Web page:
Daily InspirationNotice your anger, frustration or irritation. These feelings indicate that you are not taking care of yourself in some way. Your inner child is angry at you for the lack of care, and instead of attending, you may be projecting it outside yourself to others. Open to learning with your anger and discover what loving actions you need to take in your own behalf. By Dr. Margaret Paul
Abundance vs. VictimhoodBy Phyllis Stein, Ph.D.
December 31, 2006
Are you seeking abundance yet find it illusive? Discover how staying stuck in being a victim blocks abundance.
A lot of us have the feeling that we want to create a more abundant life for ourselves. As we heal, we realize that we have had a very limited idea of what life can offer. We think of creating abundance in material terms: a nicer environment, more activities, better relationships. Certainly, there are a lot of those things out there for us. However, the feeling of abundance we want to create does not actually come from outside things. It is already available from spirit.
Abundance and fullness are feelings that we experience. Just like any other feelings, they are not caused directly by external events. We can have "everything" and still not have abundance. Accessing the infinite abundance of spirit, having an abundant life, is a direct result of trust (that spirit is and will always be there for us) and intent (our choices).
I have realized that one of the important choices that I have to make in order to create abundance in my life is to let go of my feelings of victimhood. I need to trade them in for feeling blessed. This is a real challenge, because holding onto my "unblessed" feelings, onto feeling like a victim means that I am using what has happened to me to define myself, to "get" something. I get something out of doing it, but at the same time, I am also blocking abundance and replacing it with something darker. I found myself resisting letting go of my victimhood around the abrupt end of my marriage. I was no longer in active, continuous pain about it, but it felt so good to be the injured party, the good guy in opposition to my husband's "bad guy." It felt so good to have people see me that way and see him that way. It seemed so true. It was part of my present identity. I was addicted to it, the support, the seeming validation.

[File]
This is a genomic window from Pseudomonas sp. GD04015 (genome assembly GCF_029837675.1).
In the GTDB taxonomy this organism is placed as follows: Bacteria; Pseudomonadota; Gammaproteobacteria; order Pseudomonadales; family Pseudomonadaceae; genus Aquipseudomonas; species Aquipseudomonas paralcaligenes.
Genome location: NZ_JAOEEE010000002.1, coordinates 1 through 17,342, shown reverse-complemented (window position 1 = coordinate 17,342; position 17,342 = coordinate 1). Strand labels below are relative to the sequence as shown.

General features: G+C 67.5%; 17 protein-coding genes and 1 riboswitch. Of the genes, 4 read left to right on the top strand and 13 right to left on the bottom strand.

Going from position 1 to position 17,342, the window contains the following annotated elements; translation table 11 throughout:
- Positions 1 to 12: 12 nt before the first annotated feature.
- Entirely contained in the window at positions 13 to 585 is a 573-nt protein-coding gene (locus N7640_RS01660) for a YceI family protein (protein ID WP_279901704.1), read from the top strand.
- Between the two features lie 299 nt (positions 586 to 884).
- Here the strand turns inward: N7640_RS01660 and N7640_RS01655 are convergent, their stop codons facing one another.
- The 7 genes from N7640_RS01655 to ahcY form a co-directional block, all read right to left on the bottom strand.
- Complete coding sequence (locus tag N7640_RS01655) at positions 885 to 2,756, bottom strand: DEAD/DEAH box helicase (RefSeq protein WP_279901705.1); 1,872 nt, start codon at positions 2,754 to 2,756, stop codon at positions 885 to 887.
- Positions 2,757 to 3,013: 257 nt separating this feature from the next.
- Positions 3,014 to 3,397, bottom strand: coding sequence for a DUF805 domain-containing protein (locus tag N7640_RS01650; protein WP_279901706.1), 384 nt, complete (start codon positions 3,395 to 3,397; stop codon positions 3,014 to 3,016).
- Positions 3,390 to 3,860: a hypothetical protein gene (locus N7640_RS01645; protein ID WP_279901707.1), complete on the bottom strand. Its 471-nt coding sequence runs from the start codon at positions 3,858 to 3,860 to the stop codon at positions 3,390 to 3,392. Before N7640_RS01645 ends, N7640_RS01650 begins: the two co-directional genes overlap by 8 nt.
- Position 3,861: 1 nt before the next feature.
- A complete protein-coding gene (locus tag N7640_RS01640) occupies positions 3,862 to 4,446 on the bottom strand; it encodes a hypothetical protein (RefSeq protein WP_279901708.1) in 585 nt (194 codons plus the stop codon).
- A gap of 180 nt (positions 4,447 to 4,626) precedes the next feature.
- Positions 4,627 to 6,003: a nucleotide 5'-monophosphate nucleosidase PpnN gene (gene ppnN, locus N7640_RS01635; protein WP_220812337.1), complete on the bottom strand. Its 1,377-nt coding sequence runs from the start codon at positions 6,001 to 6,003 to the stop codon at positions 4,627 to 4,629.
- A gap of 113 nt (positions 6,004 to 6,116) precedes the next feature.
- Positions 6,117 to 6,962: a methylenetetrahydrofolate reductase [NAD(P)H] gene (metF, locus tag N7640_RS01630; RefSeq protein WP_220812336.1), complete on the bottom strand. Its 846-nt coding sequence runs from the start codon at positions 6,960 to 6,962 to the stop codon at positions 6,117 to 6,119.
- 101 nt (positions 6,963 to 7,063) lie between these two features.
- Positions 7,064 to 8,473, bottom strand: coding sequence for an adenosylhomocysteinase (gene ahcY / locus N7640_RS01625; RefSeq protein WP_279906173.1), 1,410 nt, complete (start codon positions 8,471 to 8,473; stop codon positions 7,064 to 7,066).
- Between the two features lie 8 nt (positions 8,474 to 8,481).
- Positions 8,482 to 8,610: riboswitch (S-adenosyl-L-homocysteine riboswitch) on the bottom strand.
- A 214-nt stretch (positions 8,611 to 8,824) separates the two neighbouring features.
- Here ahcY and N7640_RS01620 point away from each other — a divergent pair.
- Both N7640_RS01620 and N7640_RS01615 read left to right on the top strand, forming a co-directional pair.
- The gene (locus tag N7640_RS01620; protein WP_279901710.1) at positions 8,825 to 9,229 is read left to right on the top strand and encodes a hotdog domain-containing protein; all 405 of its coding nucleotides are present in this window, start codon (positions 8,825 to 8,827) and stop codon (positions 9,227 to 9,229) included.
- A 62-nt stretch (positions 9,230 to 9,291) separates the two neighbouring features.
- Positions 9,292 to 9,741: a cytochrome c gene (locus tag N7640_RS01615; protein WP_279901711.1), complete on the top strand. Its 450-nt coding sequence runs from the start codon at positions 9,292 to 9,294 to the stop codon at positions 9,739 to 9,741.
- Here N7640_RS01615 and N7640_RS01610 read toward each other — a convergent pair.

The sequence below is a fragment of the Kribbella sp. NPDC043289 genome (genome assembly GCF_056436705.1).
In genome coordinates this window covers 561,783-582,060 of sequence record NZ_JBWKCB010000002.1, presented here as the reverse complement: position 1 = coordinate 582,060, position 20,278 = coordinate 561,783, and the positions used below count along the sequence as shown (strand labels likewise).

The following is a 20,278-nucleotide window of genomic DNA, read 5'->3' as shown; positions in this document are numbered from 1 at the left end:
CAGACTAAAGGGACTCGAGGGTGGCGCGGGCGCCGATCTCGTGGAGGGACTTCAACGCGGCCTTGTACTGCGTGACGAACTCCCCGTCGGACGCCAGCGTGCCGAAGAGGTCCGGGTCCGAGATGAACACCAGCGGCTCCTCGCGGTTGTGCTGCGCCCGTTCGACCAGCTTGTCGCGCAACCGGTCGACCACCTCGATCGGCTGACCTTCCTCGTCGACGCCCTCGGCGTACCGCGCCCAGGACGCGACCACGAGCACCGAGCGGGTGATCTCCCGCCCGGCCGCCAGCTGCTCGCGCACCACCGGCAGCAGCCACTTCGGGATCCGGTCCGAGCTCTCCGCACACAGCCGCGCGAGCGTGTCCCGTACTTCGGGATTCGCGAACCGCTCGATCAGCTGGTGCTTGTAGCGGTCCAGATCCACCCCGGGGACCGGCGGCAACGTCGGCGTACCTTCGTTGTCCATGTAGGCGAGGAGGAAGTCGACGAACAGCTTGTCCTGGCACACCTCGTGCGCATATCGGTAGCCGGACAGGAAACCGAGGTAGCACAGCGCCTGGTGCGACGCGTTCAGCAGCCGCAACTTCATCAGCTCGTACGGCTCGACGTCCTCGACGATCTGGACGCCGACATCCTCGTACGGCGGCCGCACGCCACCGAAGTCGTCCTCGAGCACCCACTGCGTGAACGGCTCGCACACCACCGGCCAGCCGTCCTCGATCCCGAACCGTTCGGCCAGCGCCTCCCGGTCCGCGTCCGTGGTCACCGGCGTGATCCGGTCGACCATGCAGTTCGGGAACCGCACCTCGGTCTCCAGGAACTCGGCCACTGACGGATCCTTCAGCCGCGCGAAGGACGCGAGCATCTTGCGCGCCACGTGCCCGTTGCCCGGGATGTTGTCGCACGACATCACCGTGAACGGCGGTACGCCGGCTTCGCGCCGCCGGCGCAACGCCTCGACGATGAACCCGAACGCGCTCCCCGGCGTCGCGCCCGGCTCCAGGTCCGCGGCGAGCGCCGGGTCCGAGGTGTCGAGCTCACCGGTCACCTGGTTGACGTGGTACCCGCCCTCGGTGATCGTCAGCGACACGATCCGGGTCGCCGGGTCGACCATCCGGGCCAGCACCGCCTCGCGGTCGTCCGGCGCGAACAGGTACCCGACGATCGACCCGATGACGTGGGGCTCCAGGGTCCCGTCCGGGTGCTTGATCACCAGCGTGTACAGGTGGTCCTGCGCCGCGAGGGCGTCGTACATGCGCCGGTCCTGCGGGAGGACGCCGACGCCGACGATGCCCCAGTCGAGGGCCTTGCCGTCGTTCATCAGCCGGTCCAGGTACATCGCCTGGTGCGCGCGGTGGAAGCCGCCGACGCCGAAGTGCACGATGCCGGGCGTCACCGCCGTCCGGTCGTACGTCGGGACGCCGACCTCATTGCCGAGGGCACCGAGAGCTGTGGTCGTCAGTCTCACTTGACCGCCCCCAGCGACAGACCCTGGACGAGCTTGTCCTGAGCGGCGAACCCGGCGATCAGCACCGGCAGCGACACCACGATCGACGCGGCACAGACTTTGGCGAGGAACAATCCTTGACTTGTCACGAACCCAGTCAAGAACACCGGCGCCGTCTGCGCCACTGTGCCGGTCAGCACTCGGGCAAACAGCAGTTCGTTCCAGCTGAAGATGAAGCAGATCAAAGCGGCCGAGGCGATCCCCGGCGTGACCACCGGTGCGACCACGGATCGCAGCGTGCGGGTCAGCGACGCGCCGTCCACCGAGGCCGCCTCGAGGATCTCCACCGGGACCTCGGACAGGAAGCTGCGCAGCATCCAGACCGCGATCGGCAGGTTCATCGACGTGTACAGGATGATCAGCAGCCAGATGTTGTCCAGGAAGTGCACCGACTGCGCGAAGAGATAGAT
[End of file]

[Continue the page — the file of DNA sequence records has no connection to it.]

I see now that, rather than being helpful, being a victim disempowers me. It literally and directly displaces the abundant blessings of spirit, like a big rock in a bucket full of water. Surprisingly, I wasn't even mad at God for letting this painful thing happen. In fact, when I thought of God's role, it seems like this experience was a blessing, acts of love designed to set me free. Ultimately, then, I was holding onto victimhood, in part, because I did not recognize that I was making a trade and getting something of lesser value. If I am a victim, spirit is limited and cannot be counted on. One choice fills me with the infinite abundance of spirit, the other displace this abundance with whatever I get from telling others (or myself) about my victimhood. I cannot have both; it is either/or, so I must choose.
So I get it now. It feels sad to give up the victim version of my story, but knowing what I know now, the price of keeping it is much more than I am willing to pay.
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